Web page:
I haven’t ventured into the masses of fashion-starved people, packed into a line of 200 square-foot deals, in 14 years. And this caged bird certainly didn’t sing, while being pushed and shoved to skim through lines and lines of sale racks, just to find one marked down gem. I take that back. I sang bloody murder in the same octave as nails on a chalkboard, only in my head.
Pulling out the boxing gloves to fight for my clothes to delete a few dimes or even dollars from the total charge, trying to keep the fashion heathens from wearing and tearing the skin off of my back, has regained its title of “the absurd”. Whatever material I did find was like a handful of odd numbers with different suits that I just wanted to throw back at the dealer or, better yet, at my overzealous competitors.
Here, b#itch, take this ill-fitted designer jacket that you’re eyeing like a hawk, ready to pounce at the sound of the metal hanger on the rack. Take it and shove it! By pretending that I’m not here and bruising the side of my arm, you clearly want it more.
I now know why it’s called Black Friday. There is no lightness of being. In fact, many thrifty shoppers scared the daylights out of me. It’s just pure darkness of the shopping kind, lights dimmed and greedy hands flailing around with polyester and cotton hooks. It would more rightfully be named, “The Shopping Apocalypse” or “The Black Hole”.
I had gorged on tryptophan and red wine, less than twelve hours before, so I already felt like the walking dead. We’re trying to save money right now, so I decided I would set sail into the bargain-minded masses, just to get myself a dress for my husband’s Christmas party and some park-playdate clothes that weren’t dated circa 2000. Maybe look presentable for my daily outings for a change.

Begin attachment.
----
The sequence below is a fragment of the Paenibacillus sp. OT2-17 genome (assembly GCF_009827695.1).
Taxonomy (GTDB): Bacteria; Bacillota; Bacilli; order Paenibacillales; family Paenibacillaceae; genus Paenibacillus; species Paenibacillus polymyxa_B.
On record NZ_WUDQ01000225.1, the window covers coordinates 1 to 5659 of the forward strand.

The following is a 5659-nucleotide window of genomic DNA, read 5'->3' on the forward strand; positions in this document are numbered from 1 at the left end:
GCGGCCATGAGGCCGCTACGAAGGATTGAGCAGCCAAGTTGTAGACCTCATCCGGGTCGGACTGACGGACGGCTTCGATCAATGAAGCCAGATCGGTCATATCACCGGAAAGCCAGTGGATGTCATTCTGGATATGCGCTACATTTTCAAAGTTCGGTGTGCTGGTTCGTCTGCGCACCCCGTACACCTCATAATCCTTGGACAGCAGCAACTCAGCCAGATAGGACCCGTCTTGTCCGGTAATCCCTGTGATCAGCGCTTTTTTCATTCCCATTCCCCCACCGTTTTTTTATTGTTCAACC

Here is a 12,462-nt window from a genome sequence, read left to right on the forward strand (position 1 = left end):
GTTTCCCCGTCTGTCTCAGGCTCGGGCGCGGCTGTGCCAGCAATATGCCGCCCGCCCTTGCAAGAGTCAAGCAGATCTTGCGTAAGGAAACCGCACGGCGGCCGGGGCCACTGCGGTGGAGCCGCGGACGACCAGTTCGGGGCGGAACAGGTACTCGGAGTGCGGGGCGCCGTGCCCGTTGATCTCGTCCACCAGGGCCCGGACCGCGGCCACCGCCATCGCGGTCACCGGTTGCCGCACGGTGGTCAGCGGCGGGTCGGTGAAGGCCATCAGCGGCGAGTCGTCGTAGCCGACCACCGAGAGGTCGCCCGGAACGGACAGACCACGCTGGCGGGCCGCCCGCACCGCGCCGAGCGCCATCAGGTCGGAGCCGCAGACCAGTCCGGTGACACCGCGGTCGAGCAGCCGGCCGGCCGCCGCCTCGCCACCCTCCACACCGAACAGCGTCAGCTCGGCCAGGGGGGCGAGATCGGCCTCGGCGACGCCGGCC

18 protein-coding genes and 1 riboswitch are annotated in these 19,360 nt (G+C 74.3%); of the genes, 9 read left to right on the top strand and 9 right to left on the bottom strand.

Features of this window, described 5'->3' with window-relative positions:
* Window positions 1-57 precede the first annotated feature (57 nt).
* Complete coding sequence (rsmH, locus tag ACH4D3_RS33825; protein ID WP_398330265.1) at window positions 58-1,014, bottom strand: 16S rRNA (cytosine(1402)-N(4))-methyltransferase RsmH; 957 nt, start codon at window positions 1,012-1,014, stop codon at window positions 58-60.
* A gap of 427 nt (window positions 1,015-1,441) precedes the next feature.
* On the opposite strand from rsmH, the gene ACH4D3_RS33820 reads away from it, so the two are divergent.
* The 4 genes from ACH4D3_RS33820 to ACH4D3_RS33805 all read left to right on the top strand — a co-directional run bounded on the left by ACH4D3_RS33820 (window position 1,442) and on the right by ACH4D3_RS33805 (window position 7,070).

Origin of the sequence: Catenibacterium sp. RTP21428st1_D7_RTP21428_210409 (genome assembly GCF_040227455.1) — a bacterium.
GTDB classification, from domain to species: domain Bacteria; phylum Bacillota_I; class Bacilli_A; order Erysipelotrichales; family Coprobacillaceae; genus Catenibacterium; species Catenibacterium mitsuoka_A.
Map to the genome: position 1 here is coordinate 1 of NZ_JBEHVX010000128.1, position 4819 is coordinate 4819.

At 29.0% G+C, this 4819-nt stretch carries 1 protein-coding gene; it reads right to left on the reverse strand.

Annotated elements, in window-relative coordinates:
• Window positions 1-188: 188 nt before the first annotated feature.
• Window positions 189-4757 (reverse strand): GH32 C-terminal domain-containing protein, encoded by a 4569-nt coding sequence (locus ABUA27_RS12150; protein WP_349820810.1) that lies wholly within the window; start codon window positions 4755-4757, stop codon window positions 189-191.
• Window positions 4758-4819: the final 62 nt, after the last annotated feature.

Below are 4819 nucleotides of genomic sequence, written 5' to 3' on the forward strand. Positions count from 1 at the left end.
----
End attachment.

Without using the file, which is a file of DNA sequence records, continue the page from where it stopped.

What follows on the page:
It seemed like a novel idea, but I could write a horror novel, rivaling Stephen King, about the outing. I was a dolphin in a sea of great whites. I was just trying to get my blowhole out of the water, my daughter riding my back and my husband leading us through a sea of jellyfish. The higher the savings, the deeper and more numerous the bites and stings.
In one store, the poor salespeople waiting on a decent commission were vying for the slide of my credit card. I tried on a dress that was only about a 90% fit for my personality and my body, while I was in search of perfection. They gagged me with shawls, sweaters, blazers and jackets to match for even more imperfection. I felt too bad to turn away their after-Thanksgiving kindness, knowing that their feet were probably aching ten times more than mine.
In another store, there was a deal that if I purchased a certain amount of clothing I would receive a large discount. I found the perfect dress, but one that would only feel the skin of my body once and then be pushed to the back of my closet to gather dust. It was unique and eye-catching, but a fad that would disappear with the blink of a season. They convinced me to get it and to search for an extra item to reach the trophy discount. I obliged and it was a sound suggestion, except nothing in the store screamed “mommy”, only $$$-slutty.
In times of economic crisis, retailers and patrons strive to make ends meet. I get it. Salespeople do their due diligence to hold onto their paychecks. Shoppers search for deals to keep from breaking their piggy banks during the holiday season. I get it. I just won’t ever venture into this black, black day, ever again. Never again. My sanity is more precious, than a cashmere sweater marked down 50%.
I say this with ease now, but the shopping memory of Black Friday is like a woman post-pregnancy. We remember pricks and tiny stitches of our experience, but we always forget and try again. Here’s to keeping the shopping dementia away for at least another 14 years. Never say never, but I’ll pretend my memory is as sharp as Betty White’s, when it comes to retail madness.